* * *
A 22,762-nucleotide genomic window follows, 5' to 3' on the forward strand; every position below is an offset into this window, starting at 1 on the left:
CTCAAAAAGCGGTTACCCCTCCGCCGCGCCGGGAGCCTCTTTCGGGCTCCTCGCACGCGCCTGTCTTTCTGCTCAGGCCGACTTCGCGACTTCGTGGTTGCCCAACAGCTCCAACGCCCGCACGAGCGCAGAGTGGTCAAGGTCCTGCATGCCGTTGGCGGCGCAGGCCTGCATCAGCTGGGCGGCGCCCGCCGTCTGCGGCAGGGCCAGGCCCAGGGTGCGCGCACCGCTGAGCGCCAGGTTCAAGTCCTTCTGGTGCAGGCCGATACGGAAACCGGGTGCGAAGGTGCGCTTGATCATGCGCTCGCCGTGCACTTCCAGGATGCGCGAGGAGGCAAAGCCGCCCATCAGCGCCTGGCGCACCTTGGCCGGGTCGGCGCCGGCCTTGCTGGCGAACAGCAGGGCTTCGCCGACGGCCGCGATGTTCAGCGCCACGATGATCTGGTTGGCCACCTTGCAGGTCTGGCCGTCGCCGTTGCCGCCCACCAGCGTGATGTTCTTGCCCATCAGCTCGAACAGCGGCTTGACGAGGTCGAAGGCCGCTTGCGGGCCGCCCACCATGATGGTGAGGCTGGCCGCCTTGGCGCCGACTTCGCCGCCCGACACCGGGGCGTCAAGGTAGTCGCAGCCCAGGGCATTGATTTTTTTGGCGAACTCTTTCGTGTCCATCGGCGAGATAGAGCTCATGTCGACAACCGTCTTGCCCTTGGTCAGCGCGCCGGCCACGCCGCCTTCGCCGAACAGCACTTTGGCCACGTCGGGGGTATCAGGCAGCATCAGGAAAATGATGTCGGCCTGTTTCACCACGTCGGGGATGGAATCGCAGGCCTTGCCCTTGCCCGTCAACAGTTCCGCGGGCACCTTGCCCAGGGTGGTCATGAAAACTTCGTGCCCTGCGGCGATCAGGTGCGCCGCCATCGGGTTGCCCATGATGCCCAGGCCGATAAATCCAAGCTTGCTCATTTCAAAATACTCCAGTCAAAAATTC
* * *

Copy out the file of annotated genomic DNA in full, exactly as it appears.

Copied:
A 22,762-nucleotide genomic window follows, 5' to 3' on the forward strand; every position below is an offset into this window, starting at 1 on the left:
CTCAAAAAGCGGTTACCCCTCCGCCGCGCCGGGAGCCTCTTTCGGGCTCCTCGCACGCGCCTGTCTTTCTGCTCAGGCCGACTTCGCGACTTCGTGGTTGCCCAACAGCTCCAACGCCCGCACGAGCGCAGAGTGGTCAAGGTCCTGCATGCCGTTGGCGGCGCAGGCCTGCATCAGCTGGGCGGCGCCCGCCGTCTGCGGCAGGGCCAGGCCCAGGGTGCGCGCACCGCTGAGCGCCAGGTTCAAGTCCTTCTGGTGCAGGCCGATACGGAAACCGGGTGCGAAGGTGCGCTTGATCATGCGCTCGCCGTGCACTTCCAGGATGCGCGAGGAGGCAAAGCCGCCCATCAGCGCCTGGCGCACCTTGGCCGGGTCGGCGCCGGCCTTGCTGGCGAACAGCAGGGCTTCGCCGACGGCCGCGATGTTCAGCGCCACGATGATCTGGTTGGCCACCTTGCAGGTCTGGCCGTCGCCGTTGCCGCCCACCAGCGTGATGTTCTTGCCCATCAGCTCGAACAGCGGCTTGACGAGGTCGAAGGCCGCTTGCGGGCCGCCCACCATGATGGTGAGGCTGGCCGCCTTGGCGCCGACTTCGCCGCCCGACACCGGGGCGTCAAGGTAGTCGCAGCCCAGGGCATTGATTTTTTTGGCGAACTCTTTCGTGTCCATCGGCGAGATAGAGCTCATGTCGACAACCGTCTTGCCCTTGGTCAGCGCGCCGGCCACGCCGCCTTCGCCGAACAGCACTTTGGCCACGTCGGGGGTATCAGGCAGCATCAGGAAAATGATGTCGGCCTGTTTCACCACGTCGGGGATGGAATCGCAGGCCTTGCCCTTGCCCGTCAACAGTTCCGCGGGCACCTTGCCCAGGGTGGTCATGAAAACTTCGTGCCCTGCGGCGATCAGGTGCGCCGCCATCGGGTTGCCCATGATGCCCAGGCCGATAAATCCAAGCTTGCTCATTTCAAAATACTCCAGTCAAAAATTC